Course Content

# Linear Regression with Python

Linear Regression with Python

##   Building The Polynomial Regression

For this chapter, we have a file named `poly.csv`. Let's load the file and look at the contents.  So here we have one feature and the target. Let's build a scatter plot.  It is hard to imagine a straight line fitting this data well. So let's build a Polynomial Regression!

## Building X̃ matrix

We will once again use the `OLS` class. Still, we need to create an matrix. We do it manually by adding a squared `Feature` column to the DataFrame like this:

But if we want to build a high-degree polynomial regression, that will require adding a lot of columns like this. Luckily Scikit-Learn provides a way to do it less painfully using the `PolynomialFeatures` class. Note

`fit_transform(X)` method expects X to be either 2-d array or pandas DataFrame. If your X is an 1-d numpy array, `reshape(-1,1)` method will transform it to a 2-d array with the same contents:

If your X is a column from DataFrame, you can use `X = df[['col1']]` to get a DataFrame instead of pandas Series, which is not suited for `fit_transform()`

So to build an for the Polynomial Regression of degree `n`, we would use:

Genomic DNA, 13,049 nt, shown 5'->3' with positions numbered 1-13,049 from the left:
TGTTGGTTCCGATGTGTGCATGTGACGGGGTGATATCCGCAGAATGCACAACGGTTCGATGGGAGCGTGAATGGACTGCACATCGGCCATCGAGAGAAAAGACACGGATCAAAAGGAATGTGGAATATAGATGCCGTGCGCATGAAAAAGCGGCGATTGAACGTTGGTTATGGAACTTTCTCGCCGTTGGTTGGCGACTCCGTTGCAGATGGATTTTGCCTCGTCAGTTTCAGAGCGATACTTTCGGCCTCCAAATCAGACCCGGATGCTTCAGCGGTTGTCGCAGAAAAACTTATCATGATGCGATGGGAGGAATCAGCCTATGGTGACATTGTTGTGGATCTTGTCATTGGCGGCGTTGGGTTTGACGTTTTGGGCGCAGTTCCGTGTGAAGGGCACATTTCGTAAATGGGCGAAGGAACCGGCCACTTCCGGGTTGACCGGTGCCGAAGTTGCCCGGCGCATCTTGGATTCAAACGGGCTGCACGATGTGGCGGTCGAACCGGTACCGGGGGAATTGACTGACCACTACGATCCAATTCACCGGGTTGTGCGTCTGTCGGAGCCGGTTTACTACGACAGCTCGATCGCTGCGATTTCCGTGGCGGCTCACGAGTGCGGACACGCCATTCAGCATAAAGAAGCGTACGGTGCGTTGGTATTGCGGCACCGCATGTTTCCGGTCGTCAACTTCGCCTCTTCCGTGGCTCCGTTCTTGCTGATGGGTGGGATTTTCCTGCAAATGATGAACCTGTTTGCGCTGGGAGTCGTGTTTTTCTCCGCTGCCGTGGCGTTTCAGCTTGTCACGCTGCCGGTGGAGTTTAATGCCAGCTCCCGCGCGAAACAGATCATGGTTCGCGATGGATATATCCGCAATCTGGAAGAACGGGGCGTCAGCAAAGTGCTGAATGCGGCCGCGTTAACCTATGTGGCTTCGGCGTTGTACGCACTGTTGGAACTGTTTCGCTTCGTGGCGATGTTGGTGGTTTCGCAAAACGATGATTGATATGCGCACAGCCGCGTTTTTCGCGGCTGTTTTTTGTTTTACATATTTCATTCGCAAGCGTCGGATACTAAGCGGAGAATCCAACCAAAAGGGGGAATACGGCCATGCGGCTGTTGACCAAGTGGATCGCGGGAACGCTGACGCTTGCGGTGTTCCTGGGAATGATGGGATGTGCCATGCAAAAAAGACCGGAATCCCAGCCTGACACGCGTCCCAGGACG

Note

The `PolynomialFeatures` class also adds a column with 1s, so you do not need to use `sm.add_constant()`.

## Building the Polynomial Regression and making the predictions

Knowing how to get an , we are ready to build the Polynomial Regression the same way as the prior models:

For predicting new values, `X_new` should be transformed using `PolynomialFeatures` too.

The following runnable example shows the entire process of building polynomial regression. `X_new` here is a 1-d array of points between -0.1 and 1.5. They are needed for visualization. And since it is a 1-d array, we should apply `reshape(-1,1)` method before using it in the PolynomialFeatures class.  Feel free to play with the values of `n` in the eighth line. You will see how the plot changes depending on the polynomial regression's degree. If you pay attention, you may notice how different the predictions are for feature values lower than 0, or greater than 1.4. That is the subject of the next chapter.